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9 Ott 2020

Sebastian Klovig Skelton, ComputerWeekly.com

Major tech companies respond to lawsuit over child labour in cobalt mines, argue that global supply chains do not fall under the scope of the Trafficking Victims Protection Reauthorization Act

"Major tech companies respond to lawsuit over mining deaths", 9 October 2020.

Five major technology companies named in a lawsuit over the mining deaths of Congolese children have filed a joint motion to dismiss the case, claiming that the “expansive theories alleged in the complaint are not supported by law”.

The lawsuit against Alphabet, Apple, Dell, Microsoft and Tesla was filed in Washington DC in December 2019 by human rights group International Rights Advocates on behalf of 14 families, who accused the technology firms of knowingly aiding and abetting...forced labour practices in the Democratic Republic of the Congo (DRC)...in a motion to dismiss filed on 25 August 2020, the companies contend that, under definitions contained in the Trafficking Victims Protection Reauthorization Act (TVPRA), “an entire global supply chain is not a ‘venture’”.

It added: “The plain meaning of the word ‘venture’ under the TVPRA… requires more than simply being a part of a global supply chain. Indeed, if the law were otherwise, any manufacturer or consumer of products that contain cobalt supplied by Glencore, Umicore or Huayou Cobalt would be part of an unlawful ‘venture’ and subject to potential enforcement, including potential criminal enforcement.”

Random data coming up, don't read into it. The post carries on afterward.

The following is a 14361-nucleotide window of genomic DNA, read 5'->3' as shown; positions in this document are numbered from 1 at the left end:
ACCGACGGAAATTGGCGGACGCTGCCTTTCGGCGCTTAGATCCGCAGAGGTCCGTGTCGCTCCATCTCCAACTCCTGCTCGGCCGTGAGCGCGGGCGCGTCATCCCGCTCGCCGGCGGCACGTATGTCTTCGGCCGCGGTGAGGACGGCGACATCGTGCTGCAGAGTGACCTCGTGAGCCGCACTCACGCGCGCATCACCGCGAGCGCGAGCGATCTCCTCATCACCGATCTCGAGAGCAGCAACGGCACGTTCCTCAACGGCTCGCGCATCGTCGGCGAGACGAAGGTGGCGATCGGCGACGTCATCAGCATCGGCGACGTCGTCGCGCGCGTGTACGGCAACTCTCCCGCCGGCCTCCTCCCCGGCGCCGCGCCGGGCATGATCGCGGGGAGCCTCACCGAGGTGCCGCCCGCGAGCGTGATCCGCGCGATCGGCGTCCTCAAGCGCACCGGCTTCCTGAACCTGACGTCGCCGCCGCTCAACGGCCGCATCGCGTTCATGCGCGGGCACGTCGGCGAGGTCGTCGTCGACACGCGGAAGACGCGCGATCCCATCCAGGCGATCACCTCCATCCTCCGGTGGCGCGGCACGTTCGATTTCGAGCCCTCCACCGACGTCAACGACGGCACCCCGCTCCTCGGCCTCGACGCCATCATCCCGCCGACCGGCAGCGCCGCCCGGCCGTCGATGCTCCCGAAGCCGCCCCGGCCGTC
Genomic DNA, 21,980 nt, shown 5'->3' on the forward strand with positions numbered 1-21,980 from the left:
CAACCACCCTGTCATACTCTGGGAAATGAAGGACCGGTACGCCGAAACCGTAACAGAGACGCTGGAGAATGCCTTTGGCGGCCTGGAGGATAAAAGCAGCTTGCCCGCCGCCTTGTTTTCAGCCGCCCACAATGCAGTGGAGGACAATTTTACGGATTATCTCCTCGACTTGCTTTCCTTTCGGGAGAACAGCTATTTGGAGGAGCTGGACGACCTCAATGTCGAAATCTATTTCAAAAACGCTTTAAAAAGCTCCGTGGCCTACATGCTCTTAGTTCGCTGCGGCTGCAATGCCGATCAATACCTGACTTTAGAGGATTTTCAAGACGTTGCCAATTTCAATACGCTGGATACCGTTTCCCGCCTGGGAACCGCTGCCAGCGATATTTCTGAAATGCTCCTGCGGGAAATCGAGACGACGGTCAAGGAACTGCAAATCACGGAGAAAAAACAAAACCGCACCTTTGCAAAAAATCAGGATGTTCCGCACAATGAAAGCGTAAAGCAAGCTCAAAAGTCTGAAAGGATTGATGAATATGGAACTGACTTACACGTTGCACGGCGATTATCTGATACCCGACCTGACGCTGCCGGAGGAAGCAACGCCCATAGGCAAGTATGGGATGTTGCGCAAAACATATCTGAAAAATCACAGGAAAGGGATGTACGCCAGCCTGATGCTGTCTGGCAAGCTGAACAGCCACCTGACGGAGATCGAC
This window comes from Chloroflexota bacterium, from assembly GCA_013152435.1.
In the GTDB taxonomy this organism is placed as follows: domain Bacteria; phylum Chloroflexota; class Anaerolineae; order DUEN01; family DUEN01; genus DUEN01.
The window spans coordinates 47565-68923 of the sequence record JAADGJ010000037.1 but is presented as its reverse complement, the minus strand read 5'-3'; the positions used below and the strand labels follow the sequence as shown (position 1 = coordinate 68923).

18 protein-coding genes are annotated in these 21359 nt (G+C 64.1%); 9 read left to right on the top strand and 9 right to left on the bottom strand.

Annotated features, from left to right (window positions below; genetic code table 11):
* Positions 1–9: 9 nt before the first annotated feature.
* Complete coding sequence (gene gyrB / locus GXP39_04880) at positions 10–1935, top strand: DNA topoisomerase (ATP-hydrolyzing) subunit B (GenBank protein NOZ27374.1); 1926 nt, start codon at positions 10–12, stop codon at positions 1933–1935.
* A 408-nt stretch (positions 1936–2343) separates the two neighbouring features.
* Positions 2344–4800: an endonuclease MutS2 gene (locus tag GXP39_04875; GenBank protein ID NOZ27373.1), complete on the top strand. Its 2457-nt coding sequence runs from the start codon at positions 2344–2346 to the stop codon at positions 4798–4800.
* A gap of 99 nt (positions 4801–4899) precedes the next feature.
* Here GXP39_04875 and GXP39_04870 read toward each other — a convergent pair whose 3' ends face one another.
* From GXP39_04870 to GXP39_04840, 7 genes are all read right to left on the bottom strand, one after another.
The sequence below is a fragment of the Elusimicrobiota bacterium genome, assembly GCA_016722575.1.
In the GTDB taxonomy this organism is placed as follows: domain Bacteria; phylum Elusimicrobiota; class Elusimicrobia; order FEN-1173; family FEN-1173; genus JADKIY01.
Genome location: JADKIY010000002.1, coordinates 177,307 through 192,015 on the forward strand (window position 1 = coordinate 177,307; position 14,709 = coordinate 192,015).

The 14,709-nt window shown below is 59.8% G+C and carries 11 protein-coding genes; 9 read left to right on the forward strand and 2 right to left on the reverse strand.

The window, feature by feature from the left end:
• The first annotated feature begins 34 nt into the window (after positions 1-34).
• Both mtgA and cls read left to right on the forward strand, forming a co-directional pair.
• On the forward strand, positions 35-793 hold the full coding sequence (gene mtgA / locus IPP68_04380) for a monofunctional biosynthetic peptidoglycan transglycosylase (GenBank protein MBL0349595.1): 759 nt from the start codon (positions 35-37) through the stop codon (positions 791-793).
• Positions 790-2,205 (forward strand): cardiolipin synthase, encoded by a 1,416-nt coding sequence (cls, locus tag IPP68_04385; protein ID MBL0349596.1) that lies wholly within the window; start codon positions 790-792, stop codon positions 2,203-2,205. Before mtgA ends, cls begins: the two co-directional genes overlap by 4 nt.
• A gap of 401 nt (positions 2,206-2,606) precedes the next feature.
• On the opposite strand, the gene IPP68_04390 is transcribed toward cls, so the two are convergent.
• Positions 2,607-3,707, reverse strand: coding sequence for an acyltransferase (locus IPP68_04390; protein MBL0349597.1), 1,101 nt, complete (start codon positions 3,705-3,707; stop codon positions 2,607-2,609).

The companies further claim that the maimed and dead child miners were not “forced” into labour under definitions in the same Act, which they said only encompasses labour that is compelled by direct threats of force or harm from the employer, and not labour that is compelled by other circumstances, such as economic pressure.

In a third and final substantive argument, the companies also claim they did not have “requisite knowledge” of the abuses at the specific mining sites mentioned, and that “knowledge of a general problem in an industry, for example, is insufficient” to prove they knew about the violations that had injured the plaintiffs...Despite claiming not to have the “requisite knowledge”, however, the five tech companies also claim that “each defendant has established robust due diligence practices in accordance with guidance from the Organisation for Economic Co-operation and Development [OECD] and requires its suppliers to comply with codes of conduct as a condition of doing business with the company”...

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